City Point Works
South Boston in the middle of the 19th Century was dominated by the iron foundries and machine shops. By 1850 Cyrus Alger's South Boston Iron Works was the largest foundry in the country, while the Bay State Iron Company at City Point was the largest and most extensive manufacturer of railroad iron in New England. A number of foundry and machine shops were begun in the 1830s, following Alger in the Foundry Street area. After the arrival of the Old Colony Railroad in 1844 two locomotive works also were erected. The Globe Locomotive Works (1846) produced the borer for the Hoosac Tunnel. Cotton and Hill's Chain factory (begun c. 1830 a t 3rd and F Streets) was a landmark industry of the period. During the Civil War these foundries and machine shops were given a tremendous boost, attracting skilled mechanics to South Boston.
Shipyards shared the glory of East Boston's yards. Harrison Loring's City Point Works, in successful operation through the 1890s built record-breaking clipper ships including, in 1851, "The Northern Light." The City Point Works was one of the manufacturing establishments of South Boston that may be said to have attained a national reputation by the time of the Civil War. The founder of these works, Mr. Harrison Loring (1822-1907) achieved a highly honorable fame in his department of mechanics. He was born in Duxbury, Massachusetts, and served his apprenticeship with Mr. Jabez Coney, of Boston. Having passed a season in Cuba superintending the erection of engines and machinery, he returned to Boston, and in 1847, at the age of 22, commenced business for himself, not however without capital, for he was tendered by relatives a loan of $20,000, without security - a mark of confidence no less creditable to their sagacity than complimentary to himself.
In 1847 he built a machine/boiler shop in South Boston, and for several years after commencing business Mr. Loring's operation were confined principally to building Stationary and Marine Engines and Boilers, though including Sugar Mills and Paper Mills Machinery, Iron Light Houses, and a great variety of other general work. He was among the first to foresee the great demand which must eventually come for Iron sea-going Steamships, and immediately set about making the proper arrangements to carry on this manufacture quite extensively, in addition to his other branches, which had been gradually increasing.
In 1857 he established the City Point Works, one of the first shipyards in the United States devoted to the construction of iron steamships, engines, and boilers. He made application to the city of Boston to purchase the House of Industry estate, then unoccupied, which application stated that he would agree to carry on the business of Iron Ship building for not less than five years, and would employ not less than three hundred workmen. After much opposition from some of the capitalists of Boston he finally effected the purchase of this estate, consisting of seven acres of upland and a million feet of flats, and prepared it for the purpose by remodelling the old and erecting such new buildings as the business required.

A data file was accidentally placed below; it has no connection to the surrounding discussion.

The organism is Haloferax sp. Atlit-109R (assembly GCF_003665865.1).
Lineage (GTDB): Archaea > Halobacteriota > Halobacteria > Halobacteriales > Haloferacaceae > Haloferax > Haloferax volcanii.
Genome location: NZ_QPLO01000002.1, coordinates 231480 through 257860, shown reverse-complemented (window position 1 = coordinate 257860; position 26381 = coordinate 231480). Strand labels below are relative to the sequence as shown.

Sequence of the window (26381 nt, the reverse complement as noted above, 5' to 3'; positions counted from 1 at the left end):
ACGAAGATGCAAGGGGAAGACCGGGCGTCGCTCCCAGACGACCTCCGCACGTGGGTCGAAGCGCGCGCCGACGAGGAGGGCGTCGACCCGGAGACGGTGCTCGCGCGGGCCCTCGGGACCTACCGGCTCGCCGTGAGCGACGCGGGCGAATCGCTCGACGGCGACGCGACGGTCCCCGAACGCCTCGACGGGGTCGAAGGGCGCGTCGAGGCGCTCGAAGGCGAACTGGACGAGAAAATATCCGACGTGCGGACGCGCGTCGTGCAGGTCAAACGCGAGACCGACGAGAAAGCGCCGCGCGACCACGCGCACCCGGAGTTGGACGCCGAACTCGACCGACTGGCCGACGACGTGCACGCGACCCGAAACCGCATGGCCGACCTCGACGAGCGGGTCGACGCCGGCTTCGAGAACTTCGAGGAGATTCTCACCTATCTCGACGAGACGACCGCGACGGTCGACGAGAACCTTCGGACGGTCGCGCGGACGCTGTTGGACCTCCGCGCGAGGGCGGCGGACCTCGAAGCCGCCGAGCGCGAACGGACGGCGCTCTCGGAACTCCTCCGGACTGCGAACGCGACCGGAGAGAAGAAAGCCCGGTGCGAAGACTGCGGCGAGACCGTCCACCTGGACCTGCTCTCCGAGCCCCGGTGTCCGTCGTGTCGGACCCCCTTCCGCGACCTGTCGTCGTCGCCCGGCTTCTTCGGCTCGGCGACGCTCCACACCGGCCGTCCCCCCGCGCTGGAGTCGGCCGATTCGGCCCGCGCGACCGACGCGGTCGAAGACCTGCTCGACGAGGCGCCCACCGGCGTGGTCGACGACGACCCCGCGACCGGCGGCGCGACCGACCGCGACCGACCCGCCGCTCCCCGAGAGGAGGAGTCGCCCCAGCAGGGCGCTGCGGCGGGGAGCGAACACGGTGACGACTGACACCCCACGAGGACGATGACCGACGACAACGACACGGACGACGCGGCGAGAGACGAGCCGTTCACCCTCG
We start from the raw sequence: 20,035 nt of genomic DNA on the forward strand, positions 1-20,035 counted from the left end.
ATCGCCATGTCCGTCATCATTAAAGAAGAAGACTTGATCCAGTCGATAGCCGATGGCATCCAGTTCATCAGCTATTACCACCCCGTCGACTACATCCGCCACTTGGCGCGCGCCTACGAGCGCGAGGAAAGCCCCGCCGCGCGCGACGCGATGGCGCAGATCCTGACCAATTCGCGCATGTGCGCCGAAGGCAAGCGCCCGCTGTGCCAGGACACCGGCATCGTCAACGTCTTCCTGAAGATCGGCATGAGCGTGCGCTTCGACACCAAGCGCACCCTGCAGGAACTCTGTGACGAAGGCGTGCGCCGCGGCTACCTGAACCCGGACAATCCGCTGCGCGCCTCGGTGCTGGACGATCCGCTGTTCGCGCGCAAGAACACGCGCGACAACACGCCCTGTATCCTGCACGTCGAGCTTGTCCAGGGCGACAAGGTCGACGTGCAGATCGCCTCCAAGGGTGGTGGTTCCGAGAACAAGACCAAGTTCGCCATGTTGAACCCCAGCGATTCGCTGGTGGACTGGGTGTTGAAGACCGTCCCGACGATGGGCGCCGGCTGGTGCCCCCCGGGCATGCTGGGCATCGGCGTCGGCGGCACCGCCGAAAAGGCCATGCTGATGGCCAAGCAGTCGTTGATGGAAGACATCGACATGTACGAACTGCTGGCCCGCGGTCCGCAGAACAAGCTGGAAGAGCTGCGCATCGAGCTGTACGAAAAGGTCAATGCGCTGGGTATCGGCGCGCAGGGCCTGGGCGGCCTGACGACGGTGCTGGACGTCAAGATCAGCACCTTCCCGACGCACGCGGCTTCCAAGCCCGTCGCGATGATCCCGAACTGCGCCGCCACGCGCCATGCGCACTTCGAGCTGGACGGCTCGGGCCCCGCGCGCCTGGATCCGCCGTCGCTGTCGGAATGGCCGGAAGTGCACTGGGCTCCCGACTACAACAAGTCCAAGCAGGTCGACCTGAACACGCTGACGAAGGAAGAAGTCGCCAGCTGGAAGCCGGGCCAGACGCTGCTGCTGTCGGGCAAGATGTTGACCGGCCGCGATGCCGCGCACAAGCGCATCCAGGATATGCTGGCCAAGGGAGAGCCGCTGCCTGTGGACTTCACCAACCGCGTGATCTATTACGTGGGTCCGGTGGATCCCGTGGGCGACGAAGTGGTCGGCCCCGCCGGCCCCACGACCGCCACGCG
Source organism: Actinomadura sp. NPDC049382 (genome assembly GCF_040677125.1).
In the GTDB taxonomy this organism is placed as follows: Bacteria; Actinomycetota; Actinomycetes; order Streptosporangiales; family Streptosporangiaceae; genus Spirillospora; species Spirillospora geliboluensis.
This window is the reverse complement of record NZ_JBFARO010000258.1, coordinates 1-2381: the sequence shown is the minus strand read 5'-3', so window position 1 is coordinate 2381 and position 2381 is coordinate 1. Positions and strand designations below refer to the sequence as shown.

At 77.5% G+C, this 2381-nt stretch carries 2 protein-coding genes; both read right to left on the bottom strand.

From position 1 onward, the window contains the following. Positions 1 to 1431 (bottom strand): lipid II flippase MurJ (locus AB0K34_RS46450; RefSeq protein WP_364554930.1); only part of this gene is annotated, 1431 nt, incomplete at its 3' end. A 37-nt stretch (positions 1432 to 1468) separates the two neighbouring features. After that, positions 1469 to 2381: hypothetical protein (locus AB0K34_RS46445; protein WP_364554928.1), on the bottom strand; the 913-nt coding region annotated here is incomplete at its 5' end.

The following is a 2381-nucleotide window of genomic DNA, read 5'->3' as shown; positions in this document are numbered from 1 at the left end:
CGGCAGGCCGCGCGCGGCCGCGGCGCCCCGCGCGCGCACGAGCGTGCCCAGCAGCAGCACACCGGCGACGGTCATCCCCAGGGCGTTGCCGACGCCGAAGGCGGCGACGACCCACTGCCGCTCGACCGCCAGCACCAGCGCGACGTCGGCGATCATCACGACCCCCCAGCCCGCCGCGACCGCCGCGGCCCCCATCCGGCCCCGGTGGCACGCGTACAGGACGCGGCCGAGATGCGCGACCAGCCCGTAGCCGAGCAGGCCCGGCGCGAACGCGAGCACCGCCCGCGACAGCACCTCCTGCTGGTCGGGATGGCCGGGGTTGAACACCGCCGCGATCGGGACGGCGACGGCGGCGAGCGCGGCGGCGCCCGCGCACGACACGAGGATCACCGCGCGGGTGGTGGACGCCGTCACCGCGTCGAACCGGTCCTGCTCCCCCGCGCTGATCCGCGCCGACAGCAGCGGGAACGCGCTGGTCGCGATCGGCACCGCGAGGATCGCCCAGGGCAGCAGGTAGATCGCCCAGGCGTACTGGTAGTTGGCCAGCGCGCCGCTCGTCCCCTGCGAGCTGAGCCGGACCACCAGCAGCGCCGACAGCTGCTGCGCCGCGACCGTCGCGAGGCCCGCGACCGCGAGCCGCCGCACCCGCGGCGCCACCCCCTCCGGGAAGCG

This being the first Iron Ship Building establishment which had been permanently established in New England, there were many who expressed their distrust as to the success of the enterprise, and even some of the capitalists of Boston, who wanted work of this kind, seemed determined to place the new concern in the closest competition with the older concerns of other cities, and giving them the preference over the homo establishment. Notwithstanding all these obstacles however, which to some men of less strength of character would have been insurmountable, Mr. Loring pursued his business with all the energy and steadfastness of purpose, which had characterized his career, by building steamers for foreign markets.
Even in the years 1857-8, when almost all kinds of industry were suspended, Mr. Loring kept his establishment in full operation on vessels to go to. India. He then made a contract with the Boston and Southern Steamship Company for two Iron Steamships of 1,150 tons each ; and unlike the most of contracts of a later date, these two vessels-the " South Carolina" and " Massachusetts"-were completed and delivered on the very day named for their completion. They were afterwards sold to the U. S. Goverument, and proved to be among the most successful vessels in the blockading squadron on the Southern coast. Mr. Loring since built for the Union Steamship Co. of Boston two Iron Screw-Steamships, the "Mississippi" and "Merrimack," of 2,000 tons each, which have given the greatest satisfaction to the Company and are ornaments to the merchant-marine of the country.
He also did a large amount of work for the United States Government, including machinery for sloops of war, side-wheel and screw gun boats. After the manifest success of the "Monitor" over the Rebel iron-clad "Merrimac," and the Government had decided to build more Monitors, Mr. Loring's establishment was called upon to build as many as could be completed in a short time, and he immediately commenced on one, the "Nahant," which was one of the first of her class that was completed, and the first Monitor ever built in New England. The novelty of her construction attracted daily hundreds of visitors to examine her.